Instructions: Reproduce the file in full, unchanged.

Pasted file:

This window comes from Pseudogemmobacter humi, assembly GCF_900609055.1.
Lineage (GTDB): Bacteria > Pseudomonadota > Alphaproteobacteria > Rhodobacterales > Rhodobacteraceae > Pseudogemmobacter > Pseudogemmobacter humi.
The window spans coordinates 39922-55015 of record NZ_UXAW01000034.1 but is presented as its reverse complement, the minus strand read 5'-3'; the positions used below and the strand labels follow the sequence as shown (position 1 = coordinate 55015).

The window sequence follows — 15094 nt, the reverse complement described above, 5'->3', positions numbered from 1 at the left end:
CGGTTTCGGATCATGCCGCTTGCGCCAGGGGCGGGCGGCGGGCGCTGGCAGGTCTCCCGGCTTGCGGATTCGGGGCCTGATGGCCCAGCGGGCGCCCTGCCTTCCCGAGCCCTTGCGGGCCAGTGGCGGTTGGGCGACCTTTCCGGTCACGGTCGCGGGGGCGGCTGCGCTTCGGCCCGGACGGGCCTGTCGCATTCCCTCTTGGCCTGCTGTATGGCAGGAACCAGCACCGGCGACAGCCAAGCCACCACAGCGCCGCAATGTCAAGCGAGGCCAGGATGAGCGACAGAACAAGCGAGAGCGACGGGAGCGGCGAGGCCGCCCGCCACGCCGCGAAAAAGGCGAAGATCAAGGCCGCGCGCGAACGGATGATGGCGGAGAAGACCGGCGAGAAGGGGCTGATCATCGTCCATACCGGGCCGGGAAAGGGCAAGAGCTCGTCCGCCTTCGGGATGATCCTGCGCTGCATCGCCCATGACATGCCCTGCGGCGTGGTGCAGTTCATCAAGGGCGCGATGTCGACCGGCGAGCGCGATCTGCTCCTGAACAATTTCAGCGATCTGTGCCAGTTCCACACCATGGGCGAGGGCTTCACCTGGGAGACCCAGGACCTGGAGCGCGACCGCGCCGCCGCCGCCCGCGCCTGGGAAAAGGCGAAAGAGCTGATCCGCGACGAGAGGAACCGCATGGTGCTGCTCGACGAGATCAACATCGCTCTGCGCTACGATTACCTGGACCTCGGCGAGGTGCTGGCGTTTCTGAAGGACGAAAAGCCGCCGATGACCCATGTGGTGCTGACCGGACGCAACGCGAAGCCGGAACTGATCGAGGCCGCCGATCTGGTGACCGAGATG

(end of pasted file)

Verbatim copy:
This window comes from Pseudogemmobacter humi, assembly GCF_900609055.1.
Lineage (GTDB): Bacteria > Pseudomonadota > Alphaproteobacteria > Rhodobacterales > Rhodobacteraceae > Pseudogemmobacter > Pseudogemmobacter humi.
The window spans coordinates 39922-55015 of record NZ_UXAW01000034.1 but is presented as its reverse complement, the minus strand read 5'-3'; the positions used below and the strand labels follow the sequence as shown (position 1 = coordinate 55015).

The window sequence follows — 15094 nt, the reverse complement described above, 5'->3', positions numbered from 1 at the left end:
CGGTTTCGGATCATGCCGCTTGCGCCAGGGGCGGGCGGCGGGCGCTGGCAGGTCTCCCGGCTTGCGGATTCGGGGCCTGATGGCCCAGCGGGCGCCCTGCCTTCCCGAGCCCTTGCGGGCCAGTGGCGGTTGGGCGACCTTTCCGGTCACGGTCGCGGGGGCGGCTGCGCTTCGGCCCGGACGGGCCTGTCGCATTCCCTCTTGGCCTGCTGTATGGCAGGAACCAGCACCGGCGACAGCCAAGCCACCACAGCGCCGCAATGTCAAGCGAGGCCAGGATGAGCGACAGAACAAGCGAGAGCGACGGGAGCGGCGAGGCCGCCCGCCACGCCGCGAAAAAGGCGAAGATCAAGGCCGCGCGCGAACGGATGATGGCGGAGAAGACCGGCGAGAAGGGGCTGATCATCGTCCATACCGGGCCGGGAAAGGGCAAGAGCTCGTCCGCCTTCGGGATGATCCTGCGCTGCATCGCCCATGACATGCCCTGCGGCGTGGTGCAGTTCATCAAGGGCGCGATGTCGACCGGCGAGCGCGATCTGCTCCTGAACAATTTCAGCGATCTGTGCCAGTTCCACACCATGGGCGAGGGCTTCACCTGGGAGACCCAGGACCTGGAGCGCGACCGCGCCGCCGCCGCCCGCGCCTGGGAAAAGGCGAAAGAGCTGATCCGCGACGAGAGGAACCGCATGGTGCTGCTCGACGAGATCAACATCGCTCTGCGCTACGATTACCTGGACCTCGGCGAGGTGCTGGCGTTTCTGAAGGACGAAAAGCCGCCGATGACCCATGTGGTGCTGACCGGACGCAACGCGAAGCCGGAACTGATCGAGGCCGCCGATCTGGTGACCGAGATG